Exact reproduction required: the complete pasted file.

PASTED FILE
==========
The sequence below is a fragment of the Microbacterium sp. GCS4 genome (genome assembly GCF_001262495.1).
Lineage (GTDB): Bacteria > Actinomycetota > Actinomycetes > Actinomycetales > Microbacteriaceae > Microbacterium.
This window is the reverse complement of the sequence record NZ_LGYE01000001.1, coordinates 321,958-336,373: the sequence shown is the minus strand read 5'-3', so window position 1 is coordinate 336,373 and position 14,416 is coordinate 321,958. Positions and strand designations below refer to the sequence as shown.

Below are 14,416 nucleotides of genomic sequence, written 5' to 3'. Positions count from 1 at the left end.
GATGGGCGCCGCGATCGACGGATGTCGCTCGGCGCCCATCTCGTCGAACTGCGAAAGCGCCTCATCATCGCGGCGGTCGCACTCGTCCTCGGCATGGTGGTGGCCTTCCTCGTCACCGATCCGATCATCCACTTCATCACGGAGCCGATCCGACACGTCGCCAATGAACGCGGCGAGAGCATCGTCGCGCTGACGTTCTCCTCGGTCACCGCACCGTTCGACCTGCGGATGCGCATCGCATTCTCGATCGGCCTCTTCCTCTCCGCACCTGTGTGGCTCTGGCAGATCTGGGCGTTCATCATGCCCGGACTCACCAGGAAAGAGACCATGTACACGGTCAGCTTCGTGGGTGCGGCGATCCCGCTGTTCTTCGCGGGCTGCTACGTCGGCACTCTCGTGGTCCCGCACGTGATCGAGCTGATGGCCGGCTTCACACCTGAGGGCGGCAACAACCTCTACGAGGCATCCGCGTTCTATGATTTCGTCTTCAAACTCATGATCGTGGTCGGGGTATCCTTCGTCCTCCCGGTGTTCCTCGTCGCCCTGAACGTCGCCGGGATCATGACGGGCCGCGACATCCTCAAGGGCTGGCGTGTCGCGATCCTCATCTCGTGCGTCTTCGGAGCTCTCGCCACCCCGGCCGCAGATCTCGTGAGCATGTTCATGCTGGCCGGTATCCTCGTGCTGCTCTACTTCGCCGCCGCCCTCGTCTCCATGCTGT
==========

The sequence below is a fragment of the Microbacterium sp. GCS4 genome (genome assembly GCF_001262495.1).
Lineage (GTDB): Bacteria > Actinomycetota > Actinomycetes > Actinomycetales > Microbacteriaceae > Microbacterium.
This window is the reverse complement of the sequence record NZ_LGYE01000001.1, coordinates 321,958-336,373: the sequence shown is the minus strand read 5'-3', so window position 1 is coordinate 336,373 and position 14,416 is coordinate 321,958. Positions and strand designations below refer to the sequence as shown.

Below are 14,416 nucleotides of genomic sequence, written 5' to 3'. Positions count from 1 at the left end.
GATGGGCGCCGCGATCGACGGATGTCGCTCGGCGCCCATCTCGTCGAACTGCGAAAGCGCCTCATCATCGCGGCGGTCGCACTCGTCCTCGGCATGGTGGTGGCCTTCCTCGTCACCGATCCGATCATCCACTTCATCACGGAGCCGATCCGACACGTCGCCAATGAACGCGGCGAGAGCATCGTCGCGCTGACGTTCTCCTCGGTCACCGCACCGTTCGACCTGCGGATGCGCATCGCATTCTCGATCGGCCTCTTCCTCTCCGCACCTGTGTGGCTCTGGCAGATCTGGGCGTTCATCATGCCCGGACTCACCAGGAAAGAGACCATGTACACGGTCAGCTTCGTGGGTGCGGCGATCCCGCTGTTCTTCGCGGGCTGCTACGTCGGCACTCTCGTGGTCCCGCACGTGATCGAGCTGATGGCCGGCTTCACACCTGAGGGCGGCAACAACCTCTACGAGGCATCCGCGTTCTATGATTTCGTCTTCAAACTCATGATCGTGGTCGGGGTATCCTTCGTCCTCCCGGTGTTCCTCGTCGCCCTGAACGTCGCCGGGATCATGACGGGCCGCGACATCCTCAAGGGCTGGCGTGTCGCGATCCTCATCTCGTGCGTCTTCGGAGCTCTCGCCACCCCGGCCGCAGATCTCGTGAGCATGTTCATGCTGGCCGGTATCCTCGTGCTGCTCTACTTCGCCGCCGCCCTCGTCTCCATGCTGT